.NET API for Oracle UCM Version 2.0

The past few weeks I’ve been revisiting one of my old projects, the .NET API for Oracle UCM, which I’ve always felt was powerful but also missing some functionality.  The original project was a pretty simple API modeled after Oracle’s own idcserver package usually used in Site Studio JSP development.  I’ve always liked the simplicity of the idcserver API as you can basically make any content server service call using just a couple of simple objects.  Implementing the same design in .NET(and later Flex) turned out to be a pretty successful(I think) model as well.  The original API is one of the most popular downloads and I’ve received quite a bit of positive feedback about it.

What’s new with Version 2.0

The improvements to version 2.0 center around a couple different areas:

Direct communication with the content server

This was probably my biggest motivator towards developing a new version of the API as the web filter to content server communication is somewhat of an undocumented mystery.  I’ve written a couple custom filters to integrate UCM with some third part security/SSO providers, but never have really picked apart the actual protocol that’s going back and forth.  Turns out it’s basically just passing HTTP through, but there are a couple values you can add to set authentication.

If you’re ever curious about what happens after your request is made to the web server, you can actually connect to the content server on its listener port(usually 4444) with a telnet terminal.  If you turnon  the CGI_SEND_DUMP on from the filter administration page it will log all calls made to the content server from the web server plugin.  Those logged requests can then be copied out of the log, modified and then pasted in to the telnet window.  Make sure that if you’re using telnet or even this API that the server you are executing from is included in the host or IP filter for the content server, else you won’t be able to connect.

Asynchronous, Multithreaded Execution

I started out planning for just asynchronous execution and then broke a bit more off with the threading(threads are addictive).  What I was looking for was the capability to make a content server request and then for the result to be passed back via an event.  The previous version’s process consisted of an executeService call, waiting inline until the request is completed and then retrieving results from the ServerBean.  The entire process usually takes less than a second, but a more elegant method might be for the executeService call to be made and then for an event handler to process the results when they arrive.  This new version supports the old method and the new event handler.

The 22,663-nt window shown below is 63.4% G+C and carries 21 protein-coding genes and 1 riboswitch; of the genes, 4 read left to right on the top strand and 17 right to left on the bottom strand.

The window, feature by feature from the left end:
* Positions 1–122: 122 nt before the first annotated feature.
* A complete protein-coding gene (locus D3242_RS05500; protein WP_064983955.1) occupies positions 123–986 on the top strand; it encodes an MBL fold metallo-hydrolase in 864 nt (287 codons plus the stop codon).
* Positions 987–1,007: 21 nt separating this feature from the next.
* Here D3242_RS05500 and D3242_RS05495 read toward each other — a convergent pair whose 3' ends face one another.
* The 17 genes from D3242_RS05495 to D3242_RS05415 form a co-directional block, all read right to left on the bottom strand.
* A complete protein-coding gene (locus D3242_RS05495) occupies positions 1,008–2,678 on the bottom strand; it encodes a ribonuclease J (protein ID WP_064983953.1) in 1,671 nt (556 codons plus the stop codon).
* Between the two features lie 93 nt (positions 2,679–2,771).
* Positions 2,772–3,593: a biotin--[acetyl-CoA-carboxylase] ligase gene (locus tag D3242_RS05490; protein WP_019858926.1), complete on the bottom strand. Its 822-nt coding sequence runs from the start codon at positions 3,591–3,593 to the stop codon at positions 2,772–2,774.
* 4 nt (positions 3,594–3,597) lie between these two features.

In addition to the events, the API is also multi threaded so when running in asynchronous mode each content server request runs in it’s own in it’s own thread.  Calling executeService will queue up a content server request and also create and activate a new execution object for your next call.

The API has a setting for the maximum number of threads which can run concurrently.   So if you make 1000 requests the content server will not receive 1000 requests all on top of each other.  Rather it will queue up all 1000 requests, keeping only the max number of threads active during processing.

The Object Model

In copying the idcserver package, I originally figured copying the idcserver object model would make things easier to pick up and learn, but unfortunately I think it was also a little trickier to extend and customize.  The API was flexible and powerful, but if you wanted to build a more robust API, say one specific to your application or organization, things were a bit trickier to extend.

In this new version I’ve set up a more flexible object model(as well as breaking backwards compatibility..sorry about that).  Every object used in the API is referenced by interface, but also encapsulates all functionality in abstract classes.  The only class that this does not apply to is the ExecutionManagerFactory, which is basically a static class used only to create a new ExecutionManager object (the new server bean).

Some Examples

Looking at some code examples with the new API, you’ll find that for the most part they aren’t too different than the old version.  Most of the methods are still named the same only the object types have changed.

Check In New

This example is a synchronous inline operation which checks in a file.  If you compare it to code used with version 1 the similaritites should pop right out.

static void CheckInAFile()
  //create a new execution manager object
  ICSExecutionManager em = ExecutionManagerFactory.CreateExecutionManager();
  //set the connection mode.  We're going direct to the content server
  em.ConnectionDetails.ConnectionMode = ConnectionMode.ContentServer;
  //set the host
  em.ConnectionDetails.ContentServerHost = "localhost";
  //set the relative web root
  em.ConnectionDetails.ContentServerRelativeWebRoot = "stellent";
  //set the user to run the operation under
  em.ContentServerUser = "sysadmin";
  //set the service and other metadata
  em.putLocal("IdcService", "CHECKIN_NEW");
  em.putLocal("dDocTitle", "Picture of Me");
  em.putLocal("dDocType", "Image");
  em.putLocal("dSecurityGroup", "Public");
  em.putLocal("dDocAuthor", "sysadmin");
   //set the file
   em.putLocal("primaryFile", new FileInfo(@"C:\file.jpg));
   //execute the service
   //check the response